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Old 10-24-2005, 04:15 PM   #29
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Not to open another can of worms here... but what do you think about replacing the old axles w/ new ones. And I just saw that Airstream has now started using Dexter axles http://www.dexteraxle.com Anyone know much about these compared to Henschen axles?

I kind of got the impression that it's a good idea to replace axles, no matter what. Not to mention I plan on increasing the gross weight of this trailer, so it would help out there, too.
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Old 10-24-2005, 05:26 PM   #30
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Quote:
Originally Posted by ankornuta
Not to open another can of worms here... but what do you think about replacing the old axles w/ new ones. And I just saw that Airstream has now started using Dexter axles http://www.dexteraxle.com Anyone know much about these compared to Henschen axles?

I kind of got the impression that it's a good idea to replace axles, no matter what. Not to mention I plan on increasing the gross weight of this trailer, so it would help out there, too.
Ankornuta,

Don't you have spring axles on your Cruiser? They are easy to replace, but unless you have spring, brake compatability or lug pattern issues, it is probably not necessary. A conversion to torsion axles would involve quite a bit of work including adding reinforcements to the frame for the mounting of the torsion axles.

Bill
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Old 10-24-2005, 06:01 PM   #31
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I suppose that replacing the axles might be a worthwhile endeavor if you find that the brake parts or bearing seals or something are difficult to find. Otherwise, I don't really see much point. Your springs are easily and inexpensively replaced, and the axles will last basically forever. I'd probably just leave them until you have a reason to worry about them.

Yes, otherwise, as Bill said, they can be replaced with axles from a number of manufacturers that build torsion axles provided you do the proper fitment for them. Dexter, AL-KO, and Henschen are the three that I'm familiar with, and they are all quality axles. There are others also, but I don't have any personal experience with anything other than the three I mentioned. A search for "rubber torsion axles" on Google will provide you hours of entertaining reading.

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Old 10-24-2005, 06:32 PM   #32
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wkerfoot and 85MH325, thanks again for the great advice! Once I get my trailer back from Oregon (it's supposed to be here on 11/02!!) I'll double-check and see exactly what kind of axles I have on it. The mechanic who has it in Eugene right now is doing a thorough inspection of the running gear also, so hopefully he'll be able to see any tell-tale trouble signs.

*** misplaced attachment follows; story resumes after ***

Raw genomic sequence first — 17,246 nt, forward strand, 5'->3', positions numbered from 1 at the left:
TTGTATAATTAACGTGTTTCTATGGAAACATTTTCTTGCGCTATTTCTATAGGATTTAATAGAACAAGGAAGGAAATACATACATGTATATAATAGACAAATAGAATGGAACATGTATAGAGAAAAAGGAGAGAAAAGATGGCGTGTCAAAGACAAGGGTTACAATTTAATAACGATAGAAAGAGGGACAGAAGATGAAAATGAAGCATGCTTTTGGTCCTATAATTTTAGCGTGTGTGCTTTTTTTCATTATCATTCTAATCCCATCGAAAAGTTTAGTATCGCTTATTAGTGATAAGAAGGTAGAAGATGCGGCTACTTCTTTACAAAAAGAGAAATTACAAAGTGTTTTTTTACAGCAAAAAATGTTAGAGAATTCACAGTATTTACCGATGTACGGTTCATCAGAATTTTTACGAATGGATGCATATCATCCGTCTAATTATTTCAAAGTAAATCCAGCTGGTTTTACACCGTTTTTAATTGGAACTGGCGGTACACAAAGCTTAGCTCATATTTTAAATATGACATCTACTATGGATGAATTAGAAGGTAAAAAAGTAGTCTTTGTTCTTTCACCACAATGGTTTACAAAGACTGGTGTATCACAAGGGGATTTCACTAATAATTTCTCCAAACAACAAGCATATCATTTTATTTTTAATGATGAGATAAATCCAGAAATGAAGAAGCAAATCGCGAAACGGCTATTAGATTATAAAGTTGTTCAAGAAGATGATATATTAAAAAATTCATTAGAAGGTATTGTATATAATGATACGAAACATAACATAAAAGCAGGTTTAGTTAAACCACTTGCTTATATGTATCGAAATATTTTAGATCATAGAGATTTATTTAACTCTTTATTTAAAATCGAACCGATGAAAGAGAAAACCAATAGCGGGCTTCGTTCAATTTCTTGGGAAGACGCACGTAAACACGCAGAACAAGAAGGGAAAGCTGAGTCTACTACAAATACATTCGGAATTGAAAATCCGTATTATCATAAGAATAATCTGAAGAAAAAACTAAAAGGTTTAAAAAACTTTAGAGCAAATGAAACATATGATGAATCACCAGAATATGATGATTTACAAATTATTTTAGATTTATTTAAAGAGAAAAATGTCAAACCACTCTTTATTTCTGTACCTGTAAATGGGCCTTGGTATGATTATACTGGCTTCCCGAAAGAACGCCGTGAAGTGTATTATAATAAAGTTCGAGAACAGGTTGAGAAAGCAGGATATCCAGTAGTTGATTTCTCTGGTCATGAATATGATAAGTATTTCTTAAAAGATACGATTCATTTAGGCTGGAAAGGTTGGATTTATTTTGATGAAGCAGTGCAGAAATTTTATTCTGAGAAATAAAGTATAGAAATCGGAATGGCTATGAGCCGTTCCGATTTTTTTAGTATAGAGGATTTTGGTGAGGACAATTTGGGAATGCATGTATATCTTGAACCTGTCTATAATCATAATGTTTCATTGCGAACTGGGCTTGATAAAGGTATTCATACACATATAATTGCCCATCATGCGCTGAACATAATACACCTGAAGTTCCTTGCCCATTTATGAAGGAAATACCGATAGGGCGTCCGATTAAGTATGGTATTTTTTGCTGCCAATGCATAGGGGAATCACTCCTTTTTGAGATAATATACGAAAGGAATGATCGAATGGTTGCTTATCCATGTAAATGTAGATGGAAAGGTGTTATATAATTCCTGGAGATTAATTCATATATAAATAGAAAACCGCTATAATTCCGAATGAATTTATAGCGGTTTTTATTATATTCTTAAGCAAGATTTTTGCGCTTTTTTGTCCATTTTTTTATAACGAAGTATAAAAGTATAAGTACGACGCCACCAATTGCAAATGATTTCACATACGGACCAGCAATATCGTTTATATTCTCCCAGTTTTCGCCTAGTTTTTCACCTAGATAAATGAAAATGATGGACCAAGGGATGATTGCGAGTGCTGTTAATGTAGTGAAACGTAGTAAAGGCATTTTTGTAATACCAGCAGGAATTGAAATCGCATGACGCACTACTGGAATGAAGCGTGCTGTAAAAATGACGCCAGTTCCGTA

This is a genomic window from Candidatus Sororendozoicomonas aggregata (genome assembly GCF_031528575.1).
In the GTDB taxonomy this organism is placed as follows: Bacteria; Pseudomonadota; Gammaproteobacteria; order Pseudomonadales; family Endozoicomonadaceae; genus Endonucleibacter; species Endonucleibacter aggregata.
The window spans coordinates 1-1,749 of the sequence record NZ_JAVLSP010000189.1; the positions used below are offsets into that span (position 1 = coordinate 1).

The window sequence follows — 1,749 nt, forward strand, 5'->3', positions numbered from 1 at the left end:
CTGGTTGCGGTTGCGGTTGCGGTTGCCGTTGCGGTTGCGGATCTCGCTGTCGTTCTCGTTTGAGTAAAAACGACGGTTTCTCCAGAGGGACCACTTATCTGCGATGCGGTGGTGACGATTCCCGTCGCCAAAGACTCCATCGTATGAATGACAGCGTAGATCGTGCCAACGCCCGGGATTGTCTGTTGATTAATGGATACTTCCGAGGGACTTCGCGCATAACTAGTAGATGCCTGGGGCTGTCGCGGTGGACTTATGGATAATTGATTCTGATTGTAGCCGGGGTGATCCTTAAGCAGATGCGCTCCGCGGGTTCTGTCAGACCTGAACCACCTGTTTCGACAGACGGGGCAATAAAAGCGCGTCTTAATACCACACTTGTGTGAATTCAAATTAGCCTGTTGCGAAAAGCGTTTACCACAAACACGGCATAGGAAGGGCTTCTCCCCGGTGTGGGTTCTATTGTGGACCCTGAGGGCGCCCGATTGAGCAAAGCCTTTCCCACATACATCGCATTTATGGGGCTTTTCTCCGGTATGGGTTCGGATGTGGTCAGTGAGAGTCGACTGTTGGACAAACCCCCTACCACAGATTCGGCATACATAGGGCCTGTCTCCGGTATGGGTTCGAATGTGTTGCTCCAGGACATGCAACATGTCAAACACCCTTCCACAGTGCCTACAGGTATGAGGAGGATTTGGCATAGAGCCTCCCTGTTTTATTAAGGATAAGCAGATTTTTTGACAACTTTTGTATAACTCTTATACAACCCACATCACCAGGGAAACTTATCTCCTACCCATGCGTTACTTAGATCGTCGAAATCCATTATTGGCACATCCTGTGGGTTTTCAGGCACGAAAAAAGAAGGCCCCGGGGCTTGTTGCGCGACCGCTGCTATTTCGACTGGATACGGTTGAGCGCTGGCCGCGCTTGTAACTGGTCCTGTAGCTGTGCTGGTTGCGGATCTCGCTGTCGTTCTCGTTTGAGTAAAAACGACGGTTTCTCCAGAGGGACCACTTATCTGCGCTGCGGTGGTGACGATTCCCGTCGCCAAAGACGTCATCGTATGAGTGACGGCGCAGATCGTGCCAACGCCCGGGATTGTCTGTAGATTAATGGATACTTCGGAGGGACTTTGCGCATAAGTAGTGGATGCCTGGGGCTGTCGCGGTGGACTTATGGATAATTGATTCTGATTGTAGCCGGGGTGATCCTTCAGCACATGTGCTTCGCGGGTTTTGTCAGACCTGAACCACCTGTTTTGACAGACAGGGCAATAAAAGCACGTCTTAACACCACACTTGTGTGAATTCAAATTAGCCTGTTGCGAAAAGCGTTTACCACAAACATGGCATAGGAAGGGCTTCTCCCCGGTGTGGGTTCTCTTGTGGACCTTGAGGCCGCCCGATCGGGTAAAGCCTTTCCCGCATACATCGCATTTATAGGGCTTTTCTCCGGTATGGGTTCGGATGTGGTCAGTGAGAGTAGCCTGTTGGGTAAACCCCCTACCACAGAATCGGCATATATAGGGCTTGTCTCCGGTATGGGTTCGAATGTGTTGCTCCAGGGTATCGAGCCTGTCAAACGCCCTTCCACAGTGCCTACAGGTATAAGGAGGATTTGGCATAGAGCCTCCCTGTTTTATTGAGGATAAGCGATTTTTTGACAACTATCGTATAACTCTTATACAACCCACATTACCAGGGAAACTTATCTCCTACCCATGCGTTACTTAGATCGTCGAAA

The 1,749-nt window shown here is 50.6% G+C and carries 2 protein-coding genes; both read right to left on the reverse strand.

I do plan on reinforcing the frame anyhow, in order to add a few modern amenities, so perhaps that would be a good time to have reinforcement added for the potential future switch-over to torsion axles.
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Old 10-24-2005, 07:03 PM   #33
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There's not much point in worrying about it until you get the trailer and then do your homework. Each axle company has a unique mounting system for it's axles, so if you decide to replace the factory installed solid axle/leaf spring setup, you'll need to figure out whose axles you want to use, send them the measurements they require, and then modify your frame as required to accept the mounts once you have the axles in hand. There is no 'one-size-fits-all" solution. It's going to be a total custom install.

Roger
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Old 10-24-2005, 09:29 PM   #34
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ankornuta-
I had my axle replaced here in town at Auto Safety House. They took off my old one and had one built to match it exactly. Well, not quite exactly because they replaced the hydraulic type for the electric brakes. I didn't want to mess with hydraulic brakes as there was a connection on the tongue of the trailer for connecting to the tow vehicle's hydraulic system so the two vehicles worked off the same hydraulic system. Not my cup odf tea.

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Old 10-27-2005, 04:34 PM   #35
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Cool... it's always nice to know of local places!
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Old 11-04-2005, 02:26 PM   #36